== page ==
All car accidents are frightening, but rollover accidents are particularly terrifying to contemplate. Our San Francisco accident law firm hears victims describe the fear inherent in any car crash. Rollovers epitomize the lack of control inherent in any accident and can leave victims seriously injured or lead to a loss of life.
Officers Injured When CHP Vehicle Flips During High-Speed Chase
The San Francisco Chronicle reported this week on a frightening high-speed chase that took place on Monday in Livermore. At around 3:25 A.M., a California Highway Patrol (“CHP”) vehicle attempted to pull over a car travelling in excess of 100 mph on Highway 580 eastbound, near Altamont Pass Road. When the driver refused to pull over, two patrol cars gave chase. One CHP car followed the suspect vehicle through a line of traffic cones diverting traffic into the left lanes. The second patrol car swerved to avoid colliding with a large truck, hit roadway debris, and flipped over. The two officers inside the flipped vehicle suffered cuts and bruises and were treated and released from Valley Care Medical Center. The first patrol car did continue the chase and ultimately the suspect pulled over and the officers arrested twenty-two year old Donte Neel on suspicion of speeding and evading police.
Rollover Crashes: Studies & Statistics
In 2007, the National Highway Traffic Safety Administration (“NHTSA”) conducted a study of rollover crashes. The study found that one-third of passenger vehicle occupant fatalities in 2004 occurred in vehicles that rolled over. 2.7% of those involved in rollovers suffered a fatal injury compared to a fatality rate of 0.2% for passengers in non-rollover crashes. This amounted to 31,693 total vehicle occupant fatalities in car accidents for 2004, with 10,553 fatally injured in rollovers including 8,565 fatalities in single-vehicle rollover accidents.
At the time of the NHTSA study in 2007, SUVs were more likely to rollover than other types of vehicles. Notably, this has changed in recent years. According to a CNN report from July 2011, a driver in a 2009 model passenger car was nearly twice as likely to perish in a rollover accident compared to the driver of a 2009 model year SUV. The Insurance Institute for Highway Safety attributed the shift to improved SUV designs and the use of electronic stability control in newer SUVs.
In addition to type of vehicle, the 2007 NHTSA study identified a number of factors that appeared to contribute to the likelihood of a rollover crash. Rollovers occurred more frequently in older vehicles driven by young, unbelted drivers. The use of alcohol increased the risk of a rollover incident. Additionally, rollovers tended to occur more often in speed-related crashes and on higher speed limit roads. Rollovers were less common in intersection collisions. Drivers were more likely to have been passing than turning in the moments just prior to a rollover. Often, the driver noticed an imminent collision and attempted to correct course when they lost control. Either the rollover itself or a collision with an embankment of some form tended to be the first harmful event in the crash (as opposed to coming later in a chain of events).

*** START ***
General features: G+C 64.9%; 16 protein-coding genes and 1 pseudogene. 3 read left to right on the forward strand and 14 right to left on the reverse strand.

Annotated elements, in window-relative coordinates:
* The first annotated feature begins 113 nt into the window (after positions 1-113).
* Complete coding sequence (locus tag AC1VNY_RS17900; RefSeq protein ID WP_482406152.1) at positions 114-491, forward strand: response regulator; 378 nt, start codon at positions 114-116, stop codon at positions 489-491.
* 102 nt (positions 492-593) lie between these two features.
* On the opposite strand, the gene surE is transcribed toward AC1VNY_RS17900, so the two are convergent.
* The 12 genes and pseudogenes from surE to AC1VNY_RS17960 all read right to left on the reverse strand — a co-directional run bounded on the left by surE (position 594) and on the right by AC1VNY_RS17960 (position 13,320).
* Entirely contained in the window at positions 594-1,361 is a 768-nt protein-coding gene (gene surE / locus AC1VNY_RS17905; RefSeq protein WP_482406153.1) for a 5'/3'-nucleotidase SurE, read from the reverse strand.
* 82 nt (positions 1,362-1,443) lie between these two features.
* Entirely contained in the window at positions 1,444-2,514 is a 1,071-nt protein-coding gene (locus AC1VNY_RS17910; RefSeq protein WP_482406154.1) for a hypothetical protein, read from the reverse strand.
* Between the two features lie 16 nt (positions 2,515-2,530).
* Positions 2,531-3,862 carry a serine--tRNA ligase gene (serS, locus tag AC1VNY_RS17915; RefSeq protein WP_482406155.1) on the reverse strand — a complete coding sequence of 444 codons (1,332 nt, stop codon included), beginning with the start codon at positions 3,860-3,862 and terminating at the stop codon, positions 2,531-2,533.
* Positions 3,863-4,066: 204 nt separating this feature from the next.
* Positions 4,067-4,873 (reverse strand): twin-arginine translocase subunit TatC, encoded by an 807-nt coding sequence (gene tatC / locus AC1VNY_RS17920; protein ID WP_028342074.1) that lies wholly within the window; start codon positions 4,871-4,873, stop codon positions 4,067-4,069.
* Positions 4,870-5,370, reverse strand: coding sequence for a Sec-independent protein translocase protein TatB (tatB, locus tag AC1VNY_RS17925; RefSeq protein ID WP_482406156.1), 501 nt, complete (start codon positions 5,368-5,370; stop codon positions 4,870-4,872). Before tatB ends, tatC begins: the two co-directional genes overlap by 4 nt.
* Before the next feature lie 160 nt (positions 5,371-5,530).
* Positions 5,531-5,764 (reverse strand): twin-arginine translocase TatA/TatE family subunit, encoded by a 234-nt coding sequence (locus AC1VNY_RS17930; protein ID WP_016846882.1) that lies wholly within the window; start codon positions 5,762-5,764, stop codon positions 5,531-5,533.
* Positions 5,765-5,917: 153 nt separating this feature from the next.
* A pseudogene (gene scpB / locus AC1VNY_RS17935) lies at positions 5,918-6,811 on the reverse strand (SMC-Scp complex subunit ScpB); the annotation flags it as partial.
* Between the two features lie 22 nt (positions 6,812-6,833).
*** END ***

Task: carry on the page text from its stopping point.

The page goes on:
A Reminder from Our San Francisco Injury Law Firm
Safety groups compile statistics in order to help understand accidents and prevent future tragedies. Studies can sometimes feel a bit removed, but every statistic stems from a very real story and very real lives. Thankfully, the officers in the Livermore crash suffered only minor injuries and returned home to their families. Not all accident victims are so lucky and many lives are irrevocably altered due to vehicle accidents.
Rollover crashes can have a myriad of causes, with many innocent victims injured in an attempt to avoid colliding with a negligently driven vehicle. If you or a loved one is injured in a rollover crash caused by another driver, a dangerous road condition, or a faulty vehicle or part, please call for a free consultation with our experienced San Francisco injury lawyer. Attorney Brod and the rest of the injury team is here to help.
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